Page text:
Elections, Energy, Environment, Politics

New York group on ‘kill’ mission against fossil fuels emerges as major player in anti-fracking campaign

Over the past several weeks, the cover story of anti-fracking activists in Colorado has become a total farce.

First, their proposal for bigger no-drill zones around buildings and other “areas of special concern” was exposed by state officials as an effective statewide ban. Then, their standard bearer – Democratic presidential candidate Bernie Sanders – admitted that anti-fracking activists don’t believe in “local control” and really want the federal government to impose a national ban on oil and natural gas development.

Now, the activists have confirmed once again they have no interest in regulating oil and natural gas development at any level of government – they only want to wipe it out.

This week, a new group was approved by the Colorado Secretary of State to gather signatures for statewide anti-fracking ballot measures – 350.org Action Fund. It’s the campaign arm of 350.org, an environmental activist group based in Brooklyn, N.Y.

icon_op_edBut 350.org isn’t just any old activist group.

This organization is behind the “keep it in the ground” campaign, a broad coalition of environmental activist groups seeking to ban the production of fossil fuels – oil, natural gas and coal. The group also works with left-wing California billionaire Tom Steyer on a related campaign – fossil fuel divestment – which lobbies universities, pension funds and others to dump any investments with a connection to oil, gas or coal. This means 350.org and its allies are opposed to roughly 81 percent of the energy that runs the American economy – not to mention the eight percent that comes from nuclear power plants.

Under their plan – if you can call it that – eliminating almost 90 percent of the nation’s energy sources will force people to use more expensive and less reliable alternatives, like wind, solar and cars that run on electric batteries. But in reality, cutting off the nation’s access to affordable and reliable energy would bring the economy and our way of life to a grinding halt.

“We can, and we must, and we will keep that coal and gas and oil underground,” 350.org founder Bill McKibben wrote earlier this year. In other words, he would impose a death sentence on Colorado’s energy sector, one of the state’s biggest employers and economic engines. But don’t take my word for it. Just read another column he wrote this year called “How to drive a stake through the heart of zombie fossil fuel.”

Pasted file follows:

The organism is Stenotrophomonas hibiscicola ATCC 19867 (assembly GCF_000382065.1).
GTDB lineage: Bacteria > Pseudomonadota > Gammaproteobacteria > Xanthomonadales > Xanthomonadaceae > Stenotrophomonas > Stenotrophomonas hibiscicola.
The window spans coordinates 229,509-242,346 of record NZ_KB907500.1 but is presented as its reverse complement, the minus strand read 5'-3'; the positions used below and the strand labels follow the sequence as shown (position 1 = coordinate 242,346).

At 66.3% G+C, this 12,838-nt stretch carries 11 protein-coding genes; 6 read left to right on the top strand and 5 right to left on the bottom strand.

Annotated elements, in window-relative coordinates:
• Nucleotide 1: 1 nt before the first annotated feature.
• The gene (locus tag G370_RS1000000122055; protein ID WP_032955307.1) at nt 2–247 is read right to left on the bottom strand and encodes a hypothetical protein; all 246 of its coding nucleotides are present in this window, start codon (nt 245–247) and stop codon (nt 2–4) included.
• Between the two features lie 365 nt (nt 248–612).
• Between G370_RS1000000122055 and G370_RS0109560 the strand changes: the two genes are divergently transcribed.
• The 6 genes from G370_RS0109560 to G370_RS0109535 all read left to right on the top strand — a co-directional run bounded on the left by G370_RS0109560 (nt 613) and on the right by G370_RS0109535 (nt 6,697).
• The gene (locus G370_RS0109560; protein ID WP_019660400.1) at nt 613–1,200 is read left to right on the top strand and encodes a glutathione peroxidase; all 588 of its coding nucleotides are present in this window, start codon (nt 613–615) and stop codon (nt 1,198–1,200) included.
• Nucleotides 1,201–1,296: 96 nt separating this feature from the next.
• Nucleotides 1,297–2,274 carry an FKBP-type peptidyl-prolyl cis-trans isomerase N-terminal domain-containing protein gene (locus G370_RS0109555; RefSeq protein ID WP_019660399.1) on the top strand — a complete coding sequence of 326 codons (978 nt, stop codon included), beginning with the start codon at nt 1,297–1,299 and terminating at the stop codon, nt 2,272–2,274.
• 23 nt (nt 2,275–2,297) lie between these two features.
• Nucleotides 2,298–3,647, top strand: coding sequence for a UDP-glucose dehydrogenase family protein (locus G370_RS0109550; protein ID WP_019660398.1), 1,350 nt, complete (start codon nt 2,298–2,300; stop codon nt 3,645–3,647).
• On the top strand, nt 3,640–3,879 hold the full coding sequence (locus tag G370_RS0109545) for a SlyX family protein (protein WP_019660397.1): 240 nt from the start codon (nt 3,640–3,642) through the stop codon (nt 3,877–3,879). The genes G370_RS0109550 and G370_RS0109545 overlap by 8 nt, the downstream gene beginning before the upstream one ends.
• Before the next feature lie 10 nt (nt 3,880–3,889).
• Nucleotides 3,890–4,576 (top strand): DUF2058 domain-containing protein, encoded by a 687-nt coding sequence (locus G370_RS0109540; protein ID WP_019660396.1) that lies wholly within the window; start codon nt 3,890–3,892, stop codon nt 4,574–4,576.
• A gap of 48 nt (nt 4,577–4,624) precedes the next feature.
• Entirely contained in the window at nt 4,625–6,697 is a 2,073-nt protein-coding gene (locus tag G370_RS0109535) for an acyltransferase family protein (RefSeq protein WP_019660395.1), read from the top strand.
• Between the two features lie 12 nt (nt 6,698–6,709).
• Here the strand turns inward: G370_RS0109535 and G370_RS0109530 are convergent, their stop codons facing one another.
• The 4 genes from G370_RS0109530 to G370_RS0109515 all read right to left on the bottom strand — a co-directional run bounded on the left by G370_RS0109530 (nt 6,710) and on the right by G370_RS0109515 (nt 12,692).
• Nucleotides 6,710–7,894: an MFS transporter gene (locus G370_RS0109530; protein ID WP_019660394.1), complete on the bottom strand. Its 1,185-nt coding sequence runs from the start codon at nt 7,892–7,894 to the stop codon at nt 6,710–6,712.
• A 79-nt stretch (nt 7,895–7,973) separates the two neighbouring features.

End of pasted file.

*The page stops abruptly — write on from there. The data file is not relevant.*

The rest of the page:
The column, which appeared in the Los Angeles Times, explains the project-by-project strategy used by 350.org and other groups to shut down the industry. “This business of driving stakes through the heart of one project after another is exhausting,” McKibben wrote. “So many petitions, so many demonstrations, so many meetings. But for now, there’s really no other way to kill a zombie.”

Sanders may have embraced this extreme agenda, but it makes other Democrats deeply nervous. “I think that to keep it in the ground is naïve, to say we could shift to 100 percent renewables is naïve,” says Sally Jewell, President Obama’s Interior Secretary and a former board member of a national environmental group. And then there’s organized labor. “[L]eaving oil, natural gas, and other fossil fuels in the ground kills jobs, drives up energy costs, and threatens to strangle our economy,” Laborers International Union of North America president Terry O’Sullivan recently wrote. “‘Leave it in the Ground’ is not a viable energy policy; it’s political bullshit.”

McKibben recently headlined an anti-fracking rally in the Denver suburbs. But registering with the Secretary of State to gather signatures for anti-fracking ballot measures – joining Food & Water Watch, another national anti-fracking group – is a major development. It shows the Brooklyn-based group has a much stronger interest in Colorado politics than previously thought.

Perhaps McKibben and 350.org want those measures on the ballot because they know it will drive oil and gas development out of Colorado. Or maybe the signature drive is just an excuse to help other left-wing groups with their ground game and build their voter file. Perhaps it’s both.

But one thing is for sure. McKibben and 350.org aren’t coming to Colorado to impose tighter regulations on the energy industry or improve oil and gas development practices. They are coming here to kill the state’s energy industry, plain and simple. Voters should know that before they sign anything or lend their support to political candidates who stand with such extreme groups.

Simon Lomax is an associate energy policy analyst with the Independence Institute and a consultant who advises pro-business groups. From 2004 to 2012, he was a news reporter covering energy and environmental policy in Washington, D.C. Contact him at simon@i2i.org.


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